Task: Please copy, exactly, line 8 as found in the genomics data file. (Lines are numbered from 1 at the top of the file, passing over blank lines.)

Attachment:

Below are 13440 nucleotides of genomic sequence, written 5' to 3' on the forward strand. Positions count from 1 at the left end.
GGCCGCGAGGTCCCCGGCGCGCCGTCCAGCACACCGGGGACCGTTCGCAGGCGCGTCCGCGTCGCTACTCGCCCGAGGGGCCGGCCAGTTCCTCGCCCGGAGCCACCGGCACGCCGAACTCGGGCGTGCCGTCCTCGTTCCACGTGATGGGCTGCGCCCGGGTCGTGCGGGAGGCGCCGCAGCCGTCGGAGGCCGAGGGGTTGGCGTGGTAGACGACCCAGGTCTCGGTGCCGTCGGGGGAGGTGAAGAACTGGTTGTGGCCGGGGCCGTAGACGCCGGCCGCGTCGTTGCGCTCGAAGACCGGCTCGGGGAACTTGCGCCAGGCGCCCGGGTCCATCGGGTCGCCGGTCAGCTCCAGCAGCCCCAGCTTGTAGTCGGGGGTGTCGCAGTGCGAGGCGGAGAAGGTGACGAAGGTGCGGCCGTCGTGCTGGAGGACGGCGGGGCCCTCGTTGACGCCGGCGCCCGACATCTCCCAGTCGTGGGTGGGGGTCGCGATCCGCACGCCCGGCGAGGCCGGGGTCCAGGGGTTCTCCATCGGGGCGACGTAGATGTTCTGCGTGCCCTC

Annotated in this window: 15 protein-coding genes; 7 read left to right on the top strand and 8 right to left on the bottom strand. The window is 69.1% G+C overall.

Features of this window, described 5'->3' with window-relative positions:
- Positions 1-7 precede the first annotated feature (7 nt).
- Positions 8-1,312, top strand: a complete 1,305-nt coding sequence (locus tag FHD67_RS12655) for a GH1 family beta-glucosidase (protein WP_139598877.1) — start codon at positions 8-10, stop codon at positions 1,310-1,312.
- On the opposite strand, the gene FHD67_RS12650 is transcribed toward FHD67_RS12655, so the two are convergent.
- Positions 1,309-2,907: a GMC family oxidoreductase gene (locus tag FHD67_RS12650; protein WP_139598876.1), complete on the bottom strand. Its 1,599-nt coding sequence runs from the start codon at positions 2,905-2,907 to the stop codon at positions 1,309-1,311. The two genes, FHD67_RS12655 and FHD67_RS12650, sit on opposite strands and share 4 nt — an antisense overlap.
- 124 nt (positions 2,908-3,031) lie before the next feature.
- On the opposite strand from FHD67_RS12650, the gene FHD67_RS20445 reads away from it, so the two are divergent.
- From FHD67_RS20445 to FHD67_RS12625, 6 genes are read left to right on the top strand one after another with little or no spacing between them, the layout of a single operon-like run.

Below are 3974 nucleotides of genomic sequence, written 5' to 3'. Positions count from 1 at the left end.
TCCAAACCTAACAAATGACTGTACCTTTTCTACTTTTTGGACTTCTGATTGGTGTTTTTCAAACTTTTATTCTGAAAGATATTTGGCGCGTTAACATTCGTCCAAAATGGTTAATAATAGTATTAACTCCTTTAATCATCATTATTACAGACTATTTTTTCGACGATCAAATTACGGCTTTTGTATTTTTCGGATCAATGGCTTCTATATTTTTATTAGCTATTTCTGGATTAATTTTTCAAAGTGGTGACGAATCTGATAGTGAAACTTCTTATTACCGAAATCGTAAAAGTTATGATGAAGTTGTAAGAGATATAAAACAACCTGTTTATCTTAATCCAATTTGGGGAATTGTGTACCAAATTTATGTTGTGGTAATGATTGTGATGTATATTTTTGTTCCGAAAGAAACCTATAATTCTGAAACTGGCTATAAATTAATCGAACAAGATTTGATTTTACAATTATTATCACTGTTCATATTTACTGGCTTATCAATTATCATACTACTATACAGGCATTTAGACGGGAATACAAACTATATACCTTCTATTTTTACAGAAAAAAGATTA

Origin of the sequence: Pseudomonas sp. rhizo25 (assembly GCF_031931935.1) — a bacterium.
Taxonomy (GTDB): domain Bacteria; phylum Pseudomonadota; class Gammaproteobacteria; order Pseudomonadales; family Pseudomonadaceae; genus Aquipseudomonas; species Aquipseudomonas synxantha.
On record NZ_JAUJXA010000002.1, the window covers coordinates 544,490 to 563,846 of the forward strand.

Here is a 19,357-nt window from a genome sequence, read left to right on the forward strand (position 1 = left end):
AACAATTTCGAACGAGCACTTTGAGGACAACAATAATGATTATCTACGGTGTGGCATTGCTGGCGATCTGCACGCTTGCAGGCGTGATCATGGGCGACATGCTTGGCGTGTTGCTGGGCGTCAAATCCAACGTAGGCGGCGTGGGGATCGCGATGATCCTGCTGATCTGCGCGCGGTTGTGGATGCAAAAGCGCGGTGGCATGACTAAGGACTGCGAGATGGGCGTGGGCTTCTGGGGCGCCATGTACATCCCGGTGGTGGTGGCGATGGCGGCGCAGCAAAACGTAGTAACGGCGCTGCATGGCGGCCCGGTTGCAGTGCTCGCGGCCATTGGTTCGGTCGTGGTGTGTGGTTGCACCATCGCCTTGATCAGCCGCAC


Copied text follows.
- Positions 1,309-2,907: a GMC family oxidoreductase gene (locus tag FHD67_RS12650; protein WP_139598876.1), complete on the bottom strand. Its 1,599-nt coding sequence runs from the start codon at positions 2,905-2,907 to the stop codon at positions 1,309-1,311. The two genes, FHD67_RS12655 and FHD67_RS12650, sit on opposite strands and share 4 nt — an antisense overlap.